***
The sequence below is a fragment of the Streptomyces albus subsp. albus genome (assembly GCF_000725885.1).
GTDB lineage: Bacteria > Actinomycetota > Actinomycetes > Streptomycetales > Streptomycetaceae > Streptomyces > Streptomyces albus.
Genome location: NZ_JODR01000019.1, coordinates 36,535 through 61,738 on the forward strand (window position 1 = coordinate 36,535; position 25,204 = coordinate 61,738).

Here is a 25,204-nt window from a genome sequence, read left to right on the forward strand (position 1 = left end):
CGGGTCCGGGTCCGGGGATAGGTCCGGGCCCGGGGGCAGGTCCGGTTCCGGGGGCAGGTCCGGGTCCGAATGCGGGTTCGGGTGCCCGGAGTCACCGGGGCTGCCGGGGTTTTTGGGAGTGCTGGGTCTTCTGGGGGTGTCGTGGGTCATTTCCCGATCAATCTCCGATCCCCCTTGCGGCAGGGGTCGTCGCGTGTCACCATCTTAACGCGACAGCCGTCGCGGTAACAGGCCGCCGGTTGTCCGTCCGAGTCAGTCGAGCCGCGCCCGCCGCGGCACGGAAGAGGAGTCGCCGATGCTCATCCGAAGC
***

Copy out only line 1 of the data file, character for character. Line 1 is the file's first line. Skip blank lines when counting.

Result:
The sequence below is a fragment of the Streptomyces albus subsp. albus genome (assembly GCF_000725885.1).